7. EPE (2011) Anuário Estatístico de Energia Eleétrica 2011, Rio de JaneiroGoogle Scholar
  8. EPE (2014) NOTA TÉCNICA DEA 19/14: Inserção da Geração Fotovoltaica Distribuída no Brasil—Condicionantes e Impactos, Rio de JaneiroGoogle Scholar
  9. EPE (2015) Expansão da geração. 1 Leilão de Energia de Reserva de 2015. Participação dos Empreendimentos Solares Fotovoltaicos: Visão Geral. Rio de JaneiroGoogle Scholar
  10. EPE (2017) Anuário Estatístico de Energia Elétrica 2017—Ano Base 2016, Rio de JaneiroGoogle Scholar
  11. Godinho HP, Godinho AL (2003) Águas, peixes e pescadores do São Francisco das Minas Gerais, 1st edn. PUC Minas, Belo HorizonteGoogle Scholar
  12. Goldemberg J, Lucon O (2012) Energia, meio ambiente e desenvolvimento, 3rd edn. Editora da Universidade de São Paulo, São PauloGoogle Scholar
  13. Jardim CDS, Salamoni I, Rüther R (2004) O Potencial Dos Sistemas Fotovoltaicos Interligados À Rede Elétrica Em Áreas Urbanas : Dois Estudos De Caso. In: Procedings of the 5th Encontro de Energia no Meio Rural, CampinasGoogle Scholar
  14. Jong P, Sánchez AS, Esquerre K et al (2013) Solar and wind energy production in relation to the electricity load curve and hydroelectricity in the northeast region of Brazil. Renew Sustain Energy Rev 23:526–535.  https://doi.org/10.1016/j.rser.2013.01.050 CrossRefGoogle Scholar
  15. Jong P, Kiperstok A, Torres EA (2015) Economic and environmental analysis of electricity generation technologies in Brazil. Renew Sustain Energy Rev 52:725–739.  https://doi.org/10.1016/j.rser.2015.06.064 CrossRefGoogle Scholar
  16. Lima LC, Ferreira LA, Moraes FHBL (2017) Performance analysis of a grid connected photovoltaic system in northeastern Brazil. Energy Sustain Dev 37:79–85CrossRefGoogle Scholar
  17. Lorenzo E (2002) La energía que producen los sistemas fotovoltaicos conectados a la red : El mito del 1300 y “el cascabel del gato”. Era Sol 107:22–29Google Scholar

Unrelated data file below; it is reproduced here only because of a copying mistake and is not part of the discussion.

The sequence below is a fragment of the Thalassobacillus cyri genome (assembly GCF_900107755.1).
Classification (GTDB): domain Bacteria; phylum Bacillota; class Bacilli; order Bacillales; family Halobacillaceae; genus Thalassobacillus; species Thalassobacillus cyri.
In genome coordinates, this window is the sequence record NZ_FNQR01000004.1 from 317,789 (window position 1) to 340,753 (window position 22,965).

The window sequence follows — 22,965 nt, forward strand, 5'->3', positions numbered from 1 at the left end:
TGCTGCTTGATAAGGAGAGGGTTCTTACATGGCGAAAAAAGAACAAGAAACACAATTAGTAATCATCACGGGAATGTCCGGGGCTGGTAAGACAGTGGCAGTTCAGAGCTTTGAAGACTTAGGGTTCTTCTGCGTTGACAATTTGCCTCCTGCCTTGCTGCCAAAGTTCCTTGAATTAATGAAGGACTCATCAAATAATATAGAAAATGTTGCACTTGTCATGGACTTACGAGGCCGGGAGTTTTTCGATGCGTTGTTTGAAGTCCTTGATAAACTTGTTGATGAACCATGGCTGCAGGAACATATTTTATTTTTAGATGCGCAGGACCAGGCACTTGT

18. Martins FR, Pereira EB (2011) Estudo comparativo da confiabilidade de estimativas de irradiação solar para o sudeste brasileiro obtidas a partir de dados de satélite e por interpolação/extrapolação de dados de superfície. Rev Bras Geofis 29:265–276.  https://doi.org/10.1590/S0102-261X2011000200005 CrossRefGoogle Scholar
  19. Martins FR, Pereira EB, Silva SAB et al (2008) Solar energy scenarios in Brazil, Part one: resource assessment. Energy Policy 36:2843–2854.  https://doi.org/10.1016/j.enpol.2008.02.014 Google Scholar
  20. Martins DDMF, Chagas RM, Melo Neto JDO, Méllo Júnior AV (2011) Impactos da construção da usina hidrelétrica de Sobradinho no regime de vazões no Baixo São Francisco. Rev Bras Eng Agrícola e Ambient 15:1054–1061.  https://doi.org/10.1590/S1415-43662011001000010 CrossRefGoogle Scholar
  21. Martins FR, Abreu SL, Pereira EB (2012) Scenarios for solar thermal energy applications in Brazil. Energy Policy 48:640–649.  https://doi.org/10.1016/j.enpol.2012.05.082 CrossRefGoogle Scholar
  22. Medeiros GOS, Lima JWM, Lima LMM, de Queiroz AR (2018) Weight limits in the DEA benchmarking model for Brazilian electricity distribution companies. In: 2018 Simposio Brasileiro de Sistemas Eletricos (SBSE). IEEE, pp 1–6Google Scholar
  23. Moretto EM, Gomes CS, Roquetti DR, Jordão CDO (2012) Histórico, tendências e perspectivas no planejamento espacial de usinas hidrelétricas brasileiras: a antiga e atual fronteira Amazônica. Ambient Soc 15:141–164.  https://doi.org/10.1590/S1414-753X2012000300009 CrossRefGoogle Scholar
  24. NEEE (2015) Capacidade Instalada de Geração Elétrica Capacidade Instalada de Geração no Mundo.Google Scholar
  25. ONS (2019) Operador Nacional do Sistema. http://www.ons.org.br/. Accessed 14 Mar 2019